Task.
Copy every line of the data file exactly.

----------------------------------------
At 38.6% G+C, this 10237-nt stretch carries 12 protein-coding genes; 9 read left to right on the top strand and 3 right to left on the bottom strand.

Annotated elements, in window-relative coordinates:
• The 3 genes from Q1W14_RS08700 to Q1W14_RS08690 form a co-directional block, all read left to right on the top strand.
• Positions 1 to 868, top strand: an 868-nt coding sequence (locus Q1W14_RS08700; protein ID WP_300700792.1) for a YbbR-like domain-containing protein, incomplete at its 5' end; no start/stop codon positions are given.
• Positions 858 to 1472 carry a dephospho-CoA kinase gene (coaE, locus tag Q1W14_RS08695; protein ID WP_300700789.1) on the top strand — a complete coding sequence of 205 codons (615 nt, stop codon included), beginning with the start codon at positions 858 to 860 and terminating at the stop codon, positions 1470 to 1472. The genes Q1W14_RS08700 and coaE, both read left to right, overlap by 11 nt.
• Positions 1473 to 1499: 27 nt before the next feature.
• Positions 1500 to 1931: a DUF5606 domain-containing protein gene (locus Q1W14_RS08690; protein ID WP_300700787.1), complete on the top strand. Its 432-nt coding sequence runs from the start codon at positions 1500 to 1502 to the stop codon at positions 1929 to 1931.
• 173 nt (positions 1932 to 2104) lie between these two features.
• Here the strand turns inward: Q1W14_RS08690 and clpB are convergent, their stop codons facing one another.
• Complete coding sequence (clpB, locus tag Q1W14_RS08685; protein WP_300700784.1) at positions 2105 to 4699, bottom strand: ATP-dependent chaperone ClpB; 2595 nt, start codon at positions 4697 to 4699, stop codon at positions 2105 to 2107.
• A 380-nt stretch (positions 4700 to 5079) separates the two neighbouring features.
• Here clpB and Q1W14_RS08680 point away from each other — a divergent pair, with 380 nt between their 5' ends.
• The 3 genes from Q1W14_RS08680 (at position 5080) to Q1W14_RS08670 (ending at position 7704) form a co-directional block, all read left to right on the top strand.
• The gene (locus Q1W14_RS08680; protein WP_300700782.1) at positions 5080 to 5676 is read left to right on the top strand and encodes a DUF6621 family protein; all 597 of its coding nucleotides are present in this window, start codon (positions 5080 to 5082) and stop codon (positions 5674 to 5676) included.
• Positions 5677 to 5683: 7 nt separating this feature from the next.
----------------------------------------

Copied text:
At 38.6% G+C, this 10237-nt stretch carries 12 protein-coding genes; 9 read left to right on the top strand and 3 right to left on the bottom strand.

Annotated elements, in window-relative coordinates:
• The 3 genes from Q1W14_RS08700 to Q1W14_RS08690 form a co-directional block, all read left to right on the top strand.
• Positions 1 to 868, top strand: an 868-nt coding sequence (locus Q1W14_RS08700; protein ID WP_300700792.1) for a YbbR-like domain-containing protein, incomplete at its 5' end; no start/stop codon positions are given.
• Positions 858 to 1472 carry a dephospho-CoA kinase gene (coaE, locus tag Q1W14_RS08695; protein ID WP_300700789.1) on the top strand — a complete coding sequence of 205 codons (615 nt, stop codon included), beginning with the start codon at positions 858 to 860 and terminating at the stop codon, positions 1470 to 1472. The genes Q1W14_RS08700 and coaE, both read left to right, overlap by 11 nt.
• Positions 1473 to 1499: 27 nt before the next feature.
• Positions 1500 to 1931: a DUF5606 domain-containing protein gene (locus Q1W14_RS08690; protein ID WP_300700787.1), complete on the top strand. Its 432-nt coding sequence runs from the start codon at positions 1500 to 1502 to the stop codon at positions 1929 to 1931.
• 173 nt (positions 1932 to 2104) lie between these two features.
• Here the strand turns inward: Q1W14_RS08690 and clpB are convergent, their stop codons facing one another.
• Complete coding sequence (clpB, locus tag Q1W14_RS08685; protein WP_300700784.1) at positions 2105 to 4699, bottom strand: ATP-dependent chaperone ClpB; 2595 nt, start codon at positions 4697 to 4699, stop codon at positions 2105 to 2107.
• A 380-nt stretch (positions 4700 to 5079) separates the two neighbouring features.
• Here clpB and Q1W14_RS08680 point away from each other — a divergent pair, with 380 nt between their 5' ends.
• The 3 genes from Q1W14_RS08680 (at position 5080) to Q1W14_RS08670 (ending at position 7704) form a co-directional block, all read left to right on the top strand.
• The gene (locus Q1W14_RS08680; protein WP_300700782.1) at positions 5080 to 5676 is read left to right on the top strand and encodes a DUF6621 family protein; all 597 of its coding nucleotides are present in this window, start codon (positions 5080 to 5082) and stop codon (positions 5674 to 5676) included.
• Positions 5677 to 5683: 7 nt separating this feature from the next.